SINGAPORE – Eight Singaporean flight attendants who were part of the United Airlines’ (UA) team based in Tokyo’s Narita Airport are suing the airline in Japan over the termination of their employment last year.
They are among a group of 83 flight attendants who filed papers in February alleging unfair dismissal, a claim the American airline has reportedly asked the court to dismiss.
The group is seeking to be reinstated as employees of the airline, and want to be backpaid their salaries from the date they were “separated” – a term used by UA when notifying them of their dismissal last year.
The lawsuit comes after UA closed three of its international bases – one each in Germany, Japan and Hong Kong – in Oct 1 last year as part of its efforts to cut costs amid the Covid-19 pandemic.
It currently has only one international base, which is in London.
UA said during the announcement of the closures in June last year that over 800 jobs in the three bases would be affected.
While some crew members could relocate to the United States as they were eligible to work there, over 600 flight attendants found themselves at risk of losing their jobs, reported Hong Kong publication South China Morning Post in August last year.
In Japan, more than 200 flight attendants were eventually let go, according to local media reports.
When contacted by The Straits Times, the airline declined to comment on the civil suit in Japan.
Law firm Anderson Mori & Tomotsune, which represents UA in the lawsuit, also declined to comment when asked by ST if defence papers have been filed in court.
But Japanese media reports state that the airline has urged the Tokyo court to dismiss the lawsuit during proceedings last month, arguing that Japan does not have jurisdiction over it.
According to an English translation of the lawsuit document filed in court, the flight attendants claimed that their dismissal is invalid under Japanese labour laws.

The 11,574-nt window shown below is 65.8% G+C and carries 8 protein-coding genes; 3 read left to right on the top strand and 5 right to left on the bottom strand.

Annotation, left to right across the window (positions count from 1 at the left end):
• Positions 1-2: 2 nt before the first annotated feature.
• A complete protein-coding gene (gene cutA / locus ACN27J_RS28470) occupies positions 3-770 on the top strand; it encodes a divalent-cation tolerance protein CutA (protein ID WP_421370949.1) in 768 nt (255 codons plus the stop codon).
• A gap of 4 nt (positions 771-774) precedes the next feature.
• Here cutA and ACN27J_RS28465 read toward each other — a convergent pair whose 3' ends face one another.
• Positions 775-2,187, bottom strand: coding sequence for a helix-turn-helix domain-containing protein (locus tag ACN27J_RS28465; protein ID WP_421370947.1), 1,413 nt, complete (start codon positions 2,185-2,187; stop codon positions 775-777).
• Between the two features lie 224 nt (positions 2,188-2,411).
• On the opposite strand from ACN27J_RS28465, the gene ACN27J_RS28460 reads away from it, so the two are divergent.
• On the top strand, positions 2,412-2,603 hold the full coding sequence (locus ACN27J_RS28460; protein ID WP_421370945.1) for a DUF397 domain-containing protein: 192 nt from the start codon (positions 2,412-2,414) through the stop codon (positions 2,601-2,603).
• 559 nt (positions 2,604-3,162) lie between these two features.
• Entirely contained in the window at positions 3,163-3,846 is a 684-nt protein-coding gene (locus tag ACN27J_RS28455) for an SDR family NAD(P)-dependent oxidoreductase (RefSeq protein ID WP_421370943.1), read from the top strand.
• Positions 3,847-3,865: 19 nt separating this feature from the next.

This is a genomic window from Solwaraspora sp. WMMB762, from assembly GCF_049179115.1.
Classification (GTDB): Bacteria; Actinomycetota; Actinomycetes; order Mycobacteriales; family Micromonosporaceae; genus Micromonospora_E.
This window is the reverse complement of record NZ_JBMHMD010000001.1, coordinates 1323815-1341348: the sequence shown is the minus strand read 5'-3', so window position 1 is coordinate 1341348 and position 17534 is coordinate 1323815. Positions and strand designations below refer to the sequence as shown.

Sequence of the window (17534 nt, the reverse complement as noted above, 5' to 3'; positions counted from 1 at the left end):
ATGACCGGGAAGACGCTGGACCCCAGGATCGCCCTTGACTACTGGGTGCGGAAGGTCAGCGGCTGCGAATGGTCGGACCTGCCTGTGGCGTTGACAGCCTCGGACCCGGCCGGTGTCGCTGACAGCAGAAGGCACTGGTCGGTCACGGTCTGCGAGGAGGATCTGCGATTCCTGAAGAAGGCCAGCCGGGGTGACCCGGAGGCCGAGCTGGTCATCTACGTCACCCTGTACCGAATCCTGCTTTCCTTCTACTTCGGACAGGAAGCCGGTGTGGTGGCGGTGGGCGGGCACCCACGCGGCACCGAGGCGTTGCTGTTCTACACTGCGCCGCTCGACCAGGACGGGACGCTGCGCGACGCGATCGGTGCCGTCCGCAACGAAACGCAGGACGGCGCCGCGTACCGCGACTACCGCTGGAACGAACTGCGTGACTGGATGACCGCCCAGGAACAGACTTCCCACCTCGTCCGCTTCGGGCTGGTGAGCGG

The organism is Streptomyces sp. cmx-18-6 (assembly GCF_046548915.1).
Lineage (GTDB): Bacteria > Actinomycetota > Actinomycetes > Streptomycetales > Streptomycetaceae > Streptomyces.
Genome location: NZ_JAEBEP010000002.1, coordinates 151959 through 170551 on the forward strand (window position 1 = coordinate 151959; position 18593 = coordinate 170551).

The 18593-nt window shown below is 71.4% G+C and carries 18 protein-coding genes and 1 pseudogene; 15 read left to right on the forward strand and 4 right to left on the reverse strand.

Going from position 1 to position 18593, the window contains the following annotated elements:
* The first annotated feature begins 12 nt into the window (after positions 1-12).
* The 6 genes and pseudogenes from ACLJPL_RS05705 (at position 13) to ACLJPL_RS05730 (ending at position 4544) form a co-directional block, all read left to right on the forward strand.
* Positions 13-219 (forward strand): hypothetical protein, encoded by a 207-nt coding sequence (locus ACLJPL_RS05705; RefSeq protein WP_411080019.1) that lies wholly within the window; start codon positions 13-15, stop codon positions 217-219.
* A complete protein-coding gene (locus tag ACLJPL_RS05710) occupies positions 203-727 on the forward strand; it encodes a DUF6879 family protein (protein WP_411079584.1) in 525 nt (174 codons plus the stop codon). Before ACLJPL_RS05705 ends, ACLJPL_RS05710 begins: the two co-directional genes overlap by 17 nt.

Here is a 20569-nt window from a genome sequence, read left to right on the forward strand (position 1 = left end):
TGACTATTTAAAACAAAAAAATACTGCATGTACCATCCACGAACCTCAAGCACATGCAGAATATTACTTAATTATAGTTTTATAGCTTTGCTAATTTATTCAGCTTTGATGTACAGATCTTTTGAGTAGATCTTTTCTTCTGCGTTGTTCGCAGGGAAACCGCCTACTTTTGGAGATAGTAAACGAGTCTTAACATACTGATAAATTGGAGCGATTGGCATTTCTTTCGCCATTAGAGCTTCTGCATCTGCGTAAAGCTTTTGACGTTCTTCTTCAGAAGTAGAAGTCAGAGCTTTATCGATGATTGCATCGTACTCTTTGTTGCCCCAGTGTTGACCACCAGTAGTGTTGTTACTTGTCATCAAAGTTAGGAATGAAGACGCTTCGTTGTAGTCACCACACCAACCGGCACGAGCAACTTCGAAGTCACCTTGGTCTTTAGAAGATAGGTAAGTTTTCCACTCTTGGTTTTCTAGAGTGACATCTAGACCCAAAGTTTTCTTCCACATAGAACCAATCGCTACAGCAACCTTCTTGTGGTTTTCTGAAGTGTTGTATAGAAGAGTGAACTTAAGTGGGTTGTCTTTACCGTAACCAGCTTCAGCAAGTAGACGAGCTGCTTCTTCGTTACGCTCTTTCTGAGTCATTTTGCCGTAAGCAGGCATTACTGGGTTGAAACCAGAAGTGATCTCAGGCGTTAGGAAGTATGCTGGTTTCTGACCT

They say four legal requirements for such dismissal were not satisfied: The necessity to reduce the number of employees; the suitability of efforts by the company to avoid the dismissal; the rationality of the selection of employees to be dismissed; and the reasonableness of the dismissal procedures.
Even if there has been a sharp decline in profits due to a drastic drop in international flights, the situation is likely to end or improve in the near future, the group argued in court papers.
The group also took issue with the airline’s decision to offer voluntary furlough to flight attendants based in the US. They claimed that such an option was not given to them.
They were also not offered the opportunity to voluntarily retire with monetary payouts and medical benefits, which were available to other flight attendants based in London or the US, claimed the group.
They suggested that their own layoffs might have been a way for the airline to dismiss higher-paid employees.
Sekiya Law Offices, which represents the group in the lawsuit, told ST that the next round of oral proceedings is scheduled for next month.
The lawsuit may take more than two years to be resolved, the law firm said.
Singaporeans in the group that ST spoke to said they have already left Japan.
One of them, Mr Philip Leow, has since returned to Singapore.
The 65-year-old said he had been with UA for about 35 years.
Another Singaporean in the group, who wished to be identified as Ms Soon, has joined her family in Australia.
She told ST that she had worked for UA for about 30 years, and it was her only job since she left school.
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